Tolls increase will be ‘massive blow’ to commuters, says Sinn Féin TD

Tolls are expected to rise from January 1 across the roads network.
Tolls increase will be ‘massive blow’ to commuters, says Sinn Féin TD

By Michelle Devane, PA

Toll road increases will be a “massive blow” to commuters and will disproportionately affect those living in rural areas, the Dail has heard.

Sinn Féin’s Pearse Doherty called on the Government to intervene to prevent the price hikes being implemented.

Tánaiste Leo Varadkar said the Government is trying to find a way to mitigate or defer toll increases.

Operators are set to increase toll prices in line with inflation from January 1st

All tolls on the national road network are regulated through inflation (CPI) and cannot go above inflation. Due to the inflationary impact during 2022, toll rates across the national road network will be affected on January 1st, 2023.

“This is a massive blow to workers and families coming at a time of record fuel prices,” Mr Doherty told the Dail during Leaders’ Questions on Thursday.

“These toll road prices increases are going to really hurt, and they’re really going to hurt commuters. These charges will disproportionately impact on those living in rural areas who are forced to use a private car because they don’t have the options of public transport.”

The Donegal TD accused the Government of failing to address the matter urgently.

He said: “It is not lost on people that their wages don’t go up in line with inflation, but the government has ensured through these contracts that the profit of toll operators do.

“These firms aren’t struggling to get by and these increases are all about protecting private profit. So the Government needs to intervene.

“They need to bring all the pressure that they can to bear on the operators and Transport Infrastructure Ireland (TII) in particular. These increase should not go ahead.”

Leo Varadkar
Leo Varadkar (Damien Storan/PA)

He also said Junior Minister Hildegarde Naughton told an Oireachtas committee earlier this week that the department was aware of the issue as early as September.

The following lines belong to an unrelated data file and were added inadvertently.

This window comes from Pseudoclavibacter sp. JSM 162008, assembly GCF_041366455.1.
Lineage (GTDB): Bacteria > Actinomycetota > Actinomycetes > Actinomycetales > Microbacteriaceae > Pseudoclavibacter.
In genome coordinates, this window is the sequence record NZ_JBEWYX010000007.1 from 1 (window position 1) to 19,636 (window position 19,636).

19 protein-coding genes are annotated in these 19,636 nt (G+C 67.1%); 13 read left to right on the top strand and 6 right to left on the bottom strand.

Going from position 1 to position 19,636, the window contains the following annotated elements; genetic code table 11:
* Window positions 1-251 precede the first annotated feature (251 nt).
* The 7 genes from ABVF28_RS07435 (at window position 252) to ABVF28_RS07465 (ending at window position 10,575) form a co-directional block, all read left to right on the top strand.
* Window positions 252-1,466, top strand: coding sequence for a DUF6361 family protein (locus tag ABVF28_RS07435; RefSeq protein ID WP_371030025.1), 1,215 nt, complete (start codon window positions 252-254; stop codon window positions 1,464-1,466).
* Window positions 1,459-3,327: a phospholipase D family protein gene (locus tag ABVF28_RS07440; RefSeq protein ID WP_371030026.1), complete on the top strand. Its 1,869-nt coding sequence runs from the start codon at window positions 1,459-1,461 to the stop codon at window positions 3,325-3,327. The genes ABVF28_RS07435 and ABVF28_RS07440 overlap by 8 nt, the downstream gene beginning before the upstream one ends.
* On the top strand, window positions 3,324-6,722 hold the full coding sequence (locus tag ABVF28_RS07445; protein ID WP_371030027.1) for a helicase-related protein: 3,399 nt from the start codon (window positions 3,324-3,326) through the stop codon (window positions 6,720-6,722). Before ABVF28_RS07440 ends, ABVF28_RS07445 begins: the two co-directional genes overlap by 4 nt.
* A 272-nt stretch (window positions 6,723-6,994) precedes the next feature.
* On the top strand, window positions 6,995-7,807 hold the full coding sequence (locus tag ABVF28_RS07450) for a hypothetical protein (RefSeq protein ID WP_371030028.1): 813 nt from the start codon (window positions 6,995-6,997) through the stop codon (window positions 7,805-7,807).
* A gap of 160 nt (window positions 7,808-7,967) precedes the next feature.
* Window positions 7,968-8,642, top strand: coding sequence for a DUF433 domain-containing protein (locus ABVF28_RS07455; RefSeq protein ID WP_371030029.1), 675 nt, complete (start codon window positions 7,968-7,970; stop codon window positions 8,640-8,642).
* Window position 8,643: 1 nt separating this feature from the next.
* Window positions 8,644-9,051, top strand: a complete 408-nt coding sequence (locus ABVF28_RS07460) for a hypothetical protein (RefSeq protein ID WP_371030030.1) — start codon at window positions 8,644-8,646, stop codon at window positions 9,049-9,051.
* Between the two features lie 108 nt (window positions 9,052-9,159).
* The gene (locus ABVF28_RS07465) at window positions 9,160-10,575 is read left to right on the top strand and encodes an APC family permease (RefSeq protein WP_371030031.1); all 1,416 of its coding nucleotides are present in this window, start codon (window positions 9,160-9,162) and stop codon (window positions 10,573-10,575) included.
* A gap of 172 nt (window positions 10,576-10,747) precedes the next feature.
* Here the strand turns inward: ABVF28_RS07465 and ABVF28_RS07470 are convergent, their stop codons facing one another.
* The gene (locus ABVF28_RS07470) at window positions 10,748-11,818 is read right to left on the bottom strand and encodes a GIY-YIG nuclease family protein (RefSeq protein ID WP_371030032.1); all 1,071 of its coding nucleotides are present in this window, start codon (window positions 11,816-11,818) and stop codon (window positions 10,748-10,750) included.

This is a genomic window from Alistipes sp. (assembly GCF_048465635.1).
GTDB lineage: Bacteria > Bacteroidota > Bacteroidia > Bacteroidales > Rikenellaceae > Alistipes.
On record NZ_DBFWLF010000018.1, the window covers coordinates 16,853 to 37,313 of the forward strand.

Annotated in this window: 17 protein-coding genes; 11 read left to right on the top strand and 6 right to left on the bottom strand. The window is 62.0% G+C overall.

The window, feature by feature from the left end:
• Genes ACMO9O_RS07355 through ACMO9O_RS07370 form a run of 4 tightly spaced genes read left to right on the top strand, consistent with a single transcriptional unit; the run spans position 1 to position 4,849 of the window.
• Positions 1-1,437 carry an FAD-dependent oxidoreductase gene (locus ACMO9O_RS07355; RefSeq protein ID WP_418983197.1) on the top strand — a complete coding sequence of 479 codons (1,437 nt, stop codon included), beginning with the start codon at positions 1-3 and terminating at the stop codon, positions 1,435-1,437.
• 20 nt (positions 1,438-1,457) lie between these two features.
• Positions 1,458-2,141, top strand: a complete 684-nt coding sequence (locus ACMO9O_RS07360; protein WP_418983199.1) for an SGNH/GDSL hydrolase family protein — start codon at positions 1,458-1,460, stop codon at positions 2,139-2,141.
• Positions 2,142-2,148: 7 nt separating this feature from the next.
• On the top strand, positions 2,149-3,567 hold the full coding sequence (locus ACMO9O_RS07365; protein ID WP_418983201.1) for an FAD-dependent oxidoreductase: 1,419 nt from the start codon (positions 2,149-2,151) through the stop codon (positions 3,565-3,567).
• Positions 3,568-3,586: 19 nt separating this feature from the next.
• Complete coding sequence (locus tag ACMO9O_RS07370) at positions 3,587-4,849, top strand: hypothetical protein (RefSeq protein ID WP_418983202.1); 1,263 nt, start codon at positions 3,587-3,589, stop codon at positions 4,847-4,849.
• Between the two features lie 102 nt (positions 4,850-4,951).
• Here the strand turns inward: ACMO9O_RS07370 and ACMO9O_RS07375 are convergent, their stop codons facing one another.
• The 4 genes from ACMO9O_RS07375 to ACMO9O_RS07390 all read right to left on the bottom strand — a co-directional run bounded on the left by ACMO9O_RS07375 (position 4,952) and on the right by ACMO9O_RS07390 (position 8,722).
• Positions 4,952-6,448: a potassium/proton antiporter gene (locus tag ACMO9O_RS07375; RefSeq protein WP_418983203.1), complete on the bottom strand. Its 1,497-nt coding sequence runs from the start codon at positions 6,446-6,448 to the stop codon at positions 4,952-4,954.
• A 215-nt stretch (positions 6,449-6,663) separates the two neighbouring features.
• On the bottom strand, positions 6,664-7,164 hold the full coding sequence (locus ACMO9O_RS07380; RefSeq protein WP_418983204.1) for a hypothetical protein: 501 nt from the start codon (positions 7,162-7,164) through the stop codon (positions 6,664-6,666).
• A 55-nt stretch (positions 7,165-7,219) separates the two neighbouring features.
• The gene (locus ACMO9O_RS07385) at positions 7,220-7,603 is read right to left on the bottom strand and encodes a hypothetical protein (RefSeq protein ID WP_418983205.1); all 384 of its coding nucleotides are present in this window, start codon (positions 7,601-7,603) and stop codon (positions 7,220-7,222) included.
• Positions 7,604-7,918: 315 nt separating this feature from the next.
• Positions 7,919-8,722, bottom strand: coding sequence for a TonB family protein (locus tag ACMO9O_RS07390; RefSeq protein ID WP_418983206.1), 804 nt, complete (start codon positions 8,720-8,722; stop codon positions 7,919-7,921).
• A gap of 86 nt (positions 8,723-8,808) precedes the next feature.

Mr Varadkar said any increase is “extremely unwelcome” given the cost-of-living crisis facing families.

But he said the rules around tolls work differently depending on whether the toll or bridge is under the control of the Government or not.

“There hasn’t been an increase in tolls for nine years because inflation was very low, but now that inflation is very high that increase kicks in,” he said.

“It’s proposed to impose it on motorists from 1st of January.

Pearse Doherty
Sinn Féin TD Pearse Doherty (Damien Storan/PA)

“But just because the maximum toll is set at a certain level doesn’t mean it has to be applied.”

He added: “What we’re trying to do over the course of the next few weeks, is to see if we can find a way to mitigate the impact of that for motorists.

“There would be a cost involved, it’s around €25 to 30 billion. So, not a small amount of money.

“But we are working with TII, working with the Department of Transport, to see if we can do something to mitigate or defer that increase.”

But he said he “cannot” give a cast-iron commitment because contracts are involved.

In response, the Sinn Féin finance spokesman said it was only because of “public outrage” that the Government was examining the matter.

Mr Varadkar added: “We have a bit of time, we are working on it.”

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